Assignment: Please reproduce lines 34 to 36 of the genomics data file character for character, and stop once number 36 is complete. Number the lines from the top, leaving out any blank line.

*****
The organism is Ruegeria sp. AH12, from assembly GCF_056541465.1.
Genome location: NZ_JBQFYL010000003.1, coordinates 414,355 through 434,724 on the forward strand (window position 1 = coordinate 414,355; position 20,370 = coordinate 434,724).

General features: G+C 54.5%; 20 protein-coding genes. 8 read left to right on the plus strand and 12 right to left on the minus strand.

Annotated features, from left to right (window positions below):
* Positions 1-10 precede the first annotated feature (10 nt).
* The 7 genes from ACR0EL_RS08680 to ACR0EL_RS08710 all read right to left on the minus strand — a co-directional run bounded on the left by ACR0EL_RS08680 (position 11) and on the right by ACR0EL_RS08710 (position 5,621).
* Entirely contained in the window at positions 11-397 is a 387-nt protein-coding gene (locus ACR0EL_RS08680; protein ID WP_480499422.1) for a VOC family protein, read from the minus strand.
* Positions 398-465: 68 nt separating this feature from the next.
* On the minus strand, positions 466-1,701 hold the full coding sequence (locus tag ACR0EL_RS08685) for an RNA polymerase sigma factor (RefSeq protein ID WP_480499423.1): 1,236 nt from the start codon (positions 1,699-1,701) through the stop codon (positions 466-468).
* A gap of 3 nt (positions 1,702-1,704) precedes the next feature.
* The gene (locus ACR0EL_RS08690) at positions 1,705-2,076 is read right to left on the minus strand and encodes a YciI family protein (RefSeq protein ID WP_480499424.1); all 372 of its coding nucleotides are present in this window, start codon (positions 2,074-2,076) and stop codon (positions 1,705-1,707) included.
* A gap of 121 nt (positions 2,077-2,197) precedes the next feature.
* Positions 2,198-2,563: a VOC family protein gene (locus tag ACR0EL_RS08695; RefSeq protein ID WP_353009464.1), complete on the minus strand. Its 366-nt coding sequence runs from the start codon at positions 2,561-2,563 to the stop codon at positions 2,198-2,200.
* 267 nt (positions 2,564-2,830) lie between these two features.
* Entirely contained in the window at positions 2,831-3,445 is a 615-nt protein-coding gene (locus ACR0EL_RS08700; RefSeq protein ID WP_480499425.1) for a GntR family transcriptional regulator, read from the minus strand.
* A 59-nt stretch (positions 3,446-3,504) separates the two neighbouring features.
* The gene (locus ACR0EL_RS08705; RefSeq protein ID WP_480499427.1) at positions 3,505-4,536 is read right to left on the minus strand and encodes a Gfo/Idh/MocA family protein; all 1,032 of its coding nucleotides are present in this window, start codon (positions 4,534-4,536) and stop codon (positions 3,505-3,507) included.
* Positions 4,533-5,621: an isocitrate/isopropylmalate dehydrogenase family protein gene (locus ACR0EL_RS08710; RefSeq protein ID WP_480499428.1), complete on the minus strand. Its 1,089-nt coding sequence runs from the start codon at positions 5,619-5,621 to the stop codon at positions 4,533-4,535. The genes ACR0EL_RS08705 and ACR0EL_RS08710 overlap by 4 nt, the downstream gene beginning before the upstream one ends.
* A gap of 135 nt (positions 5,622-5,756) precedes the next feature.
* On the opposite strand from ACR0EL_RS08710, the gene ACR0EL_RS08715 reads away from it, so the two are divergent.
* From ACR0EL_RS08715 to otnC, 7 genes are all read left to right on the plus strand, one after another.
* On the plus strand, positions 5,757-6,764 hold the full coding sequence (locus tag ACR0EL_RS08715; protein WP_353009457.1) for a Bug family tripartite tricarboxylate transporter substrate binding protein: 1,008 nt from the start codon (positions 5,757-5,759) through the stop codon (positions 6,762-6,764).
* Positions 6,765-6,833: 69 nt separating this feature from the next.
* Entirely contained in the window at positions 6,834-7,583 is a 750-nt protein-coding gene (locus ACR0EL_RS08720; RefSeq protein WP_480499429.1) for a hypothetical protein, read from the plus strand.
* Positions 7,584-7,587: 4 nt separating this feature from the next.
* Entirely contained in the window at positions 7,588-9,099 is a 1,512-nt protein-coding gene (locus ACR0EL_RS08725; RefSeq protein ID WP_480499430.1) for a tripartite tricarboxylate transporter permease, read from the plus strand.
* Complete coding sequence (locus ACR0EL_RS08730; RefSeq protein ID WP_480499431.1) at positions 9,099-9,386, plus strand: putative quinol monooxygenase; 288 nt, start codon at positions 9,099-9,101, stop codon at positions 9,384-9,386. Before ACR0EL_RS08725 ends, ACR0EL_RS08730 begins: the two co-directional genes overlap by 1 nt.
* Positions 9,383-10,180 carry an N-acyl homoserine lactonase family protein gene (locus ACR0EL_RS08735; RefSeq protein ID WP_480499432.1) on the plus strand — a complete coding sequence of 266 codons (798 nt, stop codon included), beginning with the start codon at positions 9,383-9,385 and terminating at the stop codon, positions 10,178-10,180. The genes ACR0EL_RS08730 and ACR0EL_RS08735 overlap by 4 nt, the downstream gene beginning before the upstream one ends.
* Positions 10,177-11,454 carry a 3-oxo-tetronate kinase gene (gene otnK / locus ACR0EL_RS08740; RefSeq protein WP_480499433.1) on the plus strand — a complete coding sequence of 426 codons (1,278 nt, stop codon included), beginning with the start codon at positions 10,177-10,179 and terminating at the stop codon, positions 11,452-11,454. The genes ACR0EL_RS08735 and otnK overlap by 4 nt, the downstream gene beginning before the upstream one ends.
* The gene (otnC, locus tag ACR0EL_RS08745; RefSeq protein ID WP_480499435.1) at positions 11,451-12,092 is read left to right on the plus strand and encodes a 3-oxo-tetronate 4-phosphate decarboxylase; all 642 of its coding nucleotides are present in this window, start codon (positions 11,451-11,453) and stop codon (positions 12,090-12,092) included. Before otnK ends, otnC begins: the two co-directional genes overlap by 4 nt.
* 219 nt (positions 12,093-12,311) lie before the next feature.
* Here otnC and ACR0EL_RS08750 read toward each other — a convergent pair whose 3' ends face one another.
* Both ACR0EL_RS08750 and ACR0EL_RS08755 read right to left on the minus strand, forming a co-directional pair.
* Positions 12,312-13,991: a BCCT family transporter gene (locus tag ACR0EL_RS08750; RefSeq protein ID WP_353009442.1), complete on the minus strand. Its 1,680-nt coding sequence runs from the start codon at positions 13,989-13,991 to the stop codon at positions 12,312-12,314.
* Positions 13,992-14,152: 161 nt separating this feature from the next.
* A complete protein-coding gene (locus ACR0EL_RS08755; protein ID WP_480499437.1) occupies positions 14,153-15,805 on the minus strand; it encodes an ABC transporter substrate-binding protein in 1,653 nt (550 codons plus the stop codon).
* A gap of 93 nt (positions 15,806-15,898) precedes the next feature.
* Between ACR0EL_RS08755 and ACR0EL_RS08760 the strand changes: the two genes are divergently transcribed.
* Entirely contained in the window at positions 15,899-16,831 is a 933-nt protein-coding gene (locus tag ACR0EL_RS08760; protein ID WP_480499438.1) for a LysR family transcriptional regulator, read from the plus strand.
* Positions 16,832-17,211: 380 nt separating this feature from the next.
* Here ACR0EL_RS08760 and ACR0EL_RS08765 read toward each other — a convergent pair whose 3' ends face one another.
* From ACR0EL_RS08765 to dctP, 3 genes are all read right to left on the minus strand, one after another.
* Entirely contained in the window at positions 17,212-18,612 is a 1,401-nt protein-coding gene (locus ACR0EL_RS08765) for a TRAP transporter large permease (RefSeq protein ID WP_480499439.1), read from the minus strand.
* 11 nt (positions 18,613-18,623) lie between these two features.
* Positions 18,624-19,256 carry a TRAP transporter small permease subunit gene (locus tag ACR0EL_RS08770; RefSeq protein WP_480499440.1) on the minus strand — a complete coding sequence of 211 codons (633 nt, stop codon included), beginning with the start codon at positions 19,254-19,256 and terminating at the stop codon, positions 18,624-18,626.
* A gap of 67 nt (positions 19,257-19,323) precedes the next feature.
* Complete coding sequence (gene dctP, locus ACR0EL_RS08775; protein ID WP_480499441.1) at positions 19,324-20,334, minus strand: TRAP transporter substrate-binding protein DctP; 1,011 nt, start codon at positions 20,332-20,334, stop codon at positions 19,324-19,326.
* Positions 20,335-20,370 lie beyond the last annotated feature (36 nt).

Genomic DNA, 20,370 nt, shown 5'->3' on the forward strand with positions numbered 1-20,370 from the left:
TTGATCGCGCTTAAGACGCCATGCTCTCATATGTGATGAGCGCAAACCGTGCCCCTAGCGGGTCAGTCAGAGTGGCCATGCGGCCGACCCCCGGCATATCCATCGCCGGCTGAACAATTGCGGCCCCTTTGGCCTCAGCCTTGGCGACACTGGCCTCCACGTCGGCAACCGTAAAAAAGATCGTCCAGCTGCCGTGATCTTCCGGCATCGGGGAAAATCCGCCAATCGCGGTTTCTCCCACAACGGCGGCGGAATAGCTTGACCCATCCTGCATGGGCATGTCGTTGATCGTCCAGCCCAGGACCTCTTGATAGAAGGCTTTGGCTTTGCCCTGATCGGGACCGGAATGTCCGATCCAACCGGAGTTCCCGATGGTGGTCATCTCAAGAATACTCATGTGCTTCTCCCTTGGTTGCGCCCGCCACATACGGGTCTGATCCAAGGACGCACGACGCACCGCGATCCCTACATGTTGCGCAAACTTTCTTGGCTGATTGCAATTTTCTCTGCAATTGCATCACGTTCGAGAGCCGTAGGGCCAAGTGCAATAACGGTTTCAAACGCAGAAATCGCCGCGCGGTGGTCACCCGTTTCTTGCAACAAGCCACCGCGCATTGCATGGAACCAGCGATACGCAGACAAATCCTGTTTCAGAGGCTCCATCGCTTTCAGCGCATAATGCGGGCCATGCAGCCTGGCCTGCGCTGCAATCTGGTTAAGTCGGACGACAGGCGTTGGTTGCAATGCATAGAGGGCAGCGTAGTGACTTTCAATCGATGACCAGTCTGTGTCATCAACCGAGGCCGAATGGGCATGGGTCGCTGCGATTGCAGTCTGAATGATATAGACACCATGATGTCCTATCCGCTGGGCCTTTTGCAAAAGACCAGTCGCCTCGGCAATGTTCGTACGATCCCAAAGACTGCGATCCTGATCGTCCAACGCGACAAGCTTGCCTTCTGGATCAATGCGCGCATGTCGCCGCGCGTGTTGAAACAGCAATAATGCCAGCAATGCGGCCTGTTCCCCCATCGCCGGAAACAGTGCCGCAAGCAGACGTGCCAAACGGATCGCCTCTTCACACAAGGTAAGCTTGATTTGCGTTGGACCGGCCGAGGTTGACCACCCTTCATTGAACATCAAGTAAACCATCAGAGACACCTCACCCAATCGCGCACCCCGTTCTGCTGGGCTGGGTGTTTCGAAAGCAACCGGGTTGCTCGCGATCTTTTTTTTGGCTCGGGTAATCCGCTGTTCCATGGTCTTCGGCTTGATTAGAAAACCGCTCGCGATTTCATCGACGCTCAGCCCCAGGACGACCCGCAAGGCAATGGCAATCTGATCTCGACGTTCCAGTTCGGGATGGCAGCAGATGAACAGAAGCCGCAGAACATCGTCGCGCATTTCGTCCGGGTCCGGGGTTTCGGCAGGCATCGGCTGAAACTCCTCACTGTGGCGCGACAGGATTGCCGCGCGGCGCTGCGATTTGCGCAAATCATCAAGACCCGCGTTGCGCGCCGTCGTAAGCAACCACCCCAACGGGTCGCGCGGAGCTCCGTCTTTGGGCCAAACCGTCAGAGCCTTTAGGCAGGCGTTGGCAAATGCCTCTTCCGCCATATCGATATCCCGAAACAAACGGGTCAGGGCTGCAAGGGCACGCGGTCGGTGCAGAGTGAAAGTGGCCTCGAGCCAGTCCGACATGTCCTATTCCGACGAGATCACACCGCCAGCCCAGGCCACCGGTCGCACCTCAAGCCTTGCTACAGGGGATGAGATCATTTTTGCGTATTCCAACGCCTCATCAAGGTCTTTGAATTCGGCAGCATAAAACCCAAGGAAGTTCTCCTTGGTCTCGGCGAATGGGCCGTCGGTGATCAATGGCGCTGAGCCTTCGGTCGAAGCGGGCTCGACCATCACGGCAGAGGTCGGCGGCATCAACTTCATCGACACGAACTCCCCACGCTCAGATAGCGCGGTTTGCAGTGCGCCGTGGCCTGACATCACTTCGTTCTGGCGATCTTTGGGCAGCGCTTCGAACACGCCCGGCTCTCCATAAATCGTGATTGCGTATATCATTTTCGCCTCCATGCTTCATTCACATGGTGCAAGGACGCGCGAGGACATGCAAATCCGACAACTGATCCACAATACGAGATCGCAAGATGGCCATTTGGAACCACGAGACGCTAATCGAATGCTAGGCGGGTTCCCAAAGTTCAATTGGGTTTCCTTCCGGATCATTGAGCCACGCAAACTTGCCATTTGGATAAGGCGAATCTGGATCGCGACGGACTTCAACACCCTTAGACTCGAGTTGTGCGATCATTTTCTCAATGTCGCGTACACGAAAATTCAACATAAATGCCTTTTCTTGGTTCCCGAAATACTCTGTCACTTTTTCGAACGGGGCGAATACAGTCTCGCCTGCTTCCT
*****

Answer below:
* Positions 12,312-13,991: a BCCT family transporter gene (locus tag ACR0EL_RS08750; RefSeq protein ID WP_353009442.1), complete on the minus strand. Its 1,680-nt coding sequence runs from the start codon at positions 13,989-13,991 to the stop codon at positions 12,312-12,314.
* Positions 13,992-14,152: 161 nt separating this feature from the next.
* A complete protein-coding gene (locus ACR0EL_RS08755; protein ID WP_480499437.1) occupies positions 14,153-15,805 on the minus strand; it encodes an ABC transporter substrate-binding protein in 1,653 nt (550 codons plus the stop codon).